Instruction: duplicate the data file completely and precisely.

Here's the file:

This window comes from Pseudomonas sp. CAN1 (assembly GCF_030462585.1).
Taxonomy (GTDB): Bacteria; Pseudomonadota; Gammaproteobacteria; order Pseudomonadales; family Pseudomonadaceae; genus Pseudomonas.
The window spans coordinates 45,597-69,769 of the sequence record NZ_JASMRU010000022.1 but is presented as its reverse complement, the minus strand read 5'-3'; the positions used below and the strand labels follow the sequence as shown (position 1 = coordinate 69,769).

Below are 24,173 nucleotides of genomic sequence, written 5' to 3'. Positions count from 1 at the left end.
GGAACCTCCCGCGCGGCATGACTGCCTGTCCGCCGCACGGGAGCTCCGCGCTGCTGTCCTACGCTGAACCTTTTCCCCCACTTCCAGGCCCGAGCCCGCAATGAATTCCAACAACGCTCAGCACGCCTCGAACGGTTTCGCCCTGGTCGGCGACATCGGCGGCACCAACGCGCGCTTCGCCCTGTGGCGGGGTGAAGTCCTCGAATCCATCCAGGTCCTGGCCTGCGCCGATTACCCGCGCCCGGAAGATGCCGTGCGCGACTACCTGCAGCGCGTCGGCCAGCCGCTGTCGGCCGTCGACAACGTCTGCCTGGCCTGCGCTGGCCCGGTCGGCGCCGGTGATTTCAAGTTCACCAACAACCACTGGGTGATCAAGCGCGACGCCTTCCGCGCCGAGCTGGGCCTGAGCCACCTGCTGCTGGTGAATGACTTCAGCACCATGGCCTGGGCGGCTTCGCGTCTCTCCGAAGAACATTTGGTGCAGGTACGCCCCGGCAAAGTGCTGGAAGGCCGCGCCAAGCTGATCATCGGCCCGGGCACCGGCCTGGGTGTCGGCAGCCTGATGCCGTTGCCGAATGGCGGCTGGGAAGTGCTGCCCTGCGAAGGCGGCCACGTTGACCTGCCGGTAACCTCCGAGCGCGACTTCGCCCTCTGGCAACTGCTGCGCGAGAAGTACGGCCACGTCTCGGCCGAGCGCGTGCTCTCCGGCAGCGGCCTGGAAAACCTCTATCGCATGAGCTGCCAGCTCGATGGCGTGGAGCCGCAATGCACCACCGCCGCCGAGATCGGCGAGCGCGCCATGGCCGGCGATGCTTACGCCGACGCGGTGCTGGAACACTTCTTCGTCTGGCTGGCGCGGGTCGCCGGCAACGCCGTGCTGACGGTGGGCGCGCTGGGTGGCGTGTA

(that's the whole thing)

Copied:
This window comes from Pseudomonas sp. CAN1 (assembly GCF_030462585.1).
Taxonomy (GTDB): Bacteria; Pseudomonadota; Gammaproteobacteria; order Pseudomonadales; family Pseudomonadaceae; genus Pseudomonas.
The window spans coordinates 45,597-69,769 of the sequence record NZ_JASMRU010000022.1 but is presented as its reverse complement, the minus strand read 5'-3'; the positions used below and the strand labels follow the sequence as shown (position 1 = coordinate 69,769).

Below are 24,173 nucleotides of genomic sequence, written 5' to 3'. Positions count from 1 at the left end.
GGAACCTCCCGCGCGGCATGACTGCCTGTCCGCCGCACGGGAGCTCCGCGCTGCTGTCCTACGCTGAACCTTTTCCCCCACTTCCAGGCCCGAGCCCGCAATGAATTCCAACAACGCTCAGCACGCCTCGAACGGTTTCGCCCTGGTCGGCGACATCGGCGGCACCAACGCGCGCTTCGCCCTGTGGCGGGGTGAAGTCCTCGAATCCATCCAGGTCCTGGCCTGCGCCGATTACCCGCGCCCGGAAGATGCCGTGCGCGACTACCTGCAGCGCGTCGGCCAGCCGCTGTCGGCCGTCGACAACGTCTGCCTGGCCTGCGCTGGCCCGGTCGGCGCCGGTGATTTCAAGTTCACCAACAACCACTGGGTGATCAAGCGCGACGCCTTCCGCGCCGAGCTGGGCCTGAGCCACCTGCTGCTGGTGAATGACTTCAGCACCATGGCCTGGGCGGCTTCGCGTCTCTCCGAAGAACATTTGGTGCAGGTACGCCCCGGCAAAGTGCTGGAAGGCCGCGCCAAGCTGATCATCGGCCCGGGCACCGGCCTGGGTGTCGGCAGCCTGATGCCGTTGCCGAATGGCGGCTGGGAAGTGCTGCCCTGCGAAGGCGGCCACGTTGACCTGCCGGTAACCTCCGAGCGCGACTTCGCCCTCTGGCAACTGCTGCGCGAGAAGTACGGCCACGTCTCGGCCGAGCGCGTGCTCTCCGGCAGCGGCCTGGAAAACCTCTATCGCATGAGCTGCCAGCTCGATGGCGTGGAGCCGCAATGCACCACCGCCGCCGAGATCGGCGAGCGCGCCATGGCCGGCGATGCTTACGCCGACGCGGTGCTGGAACACTTCTTCGTCTGGCTGGCGCGGGTCGCCGGCAACGCCGTGCTGACGGTGGGCGCGCTGGGTGGCGTGTA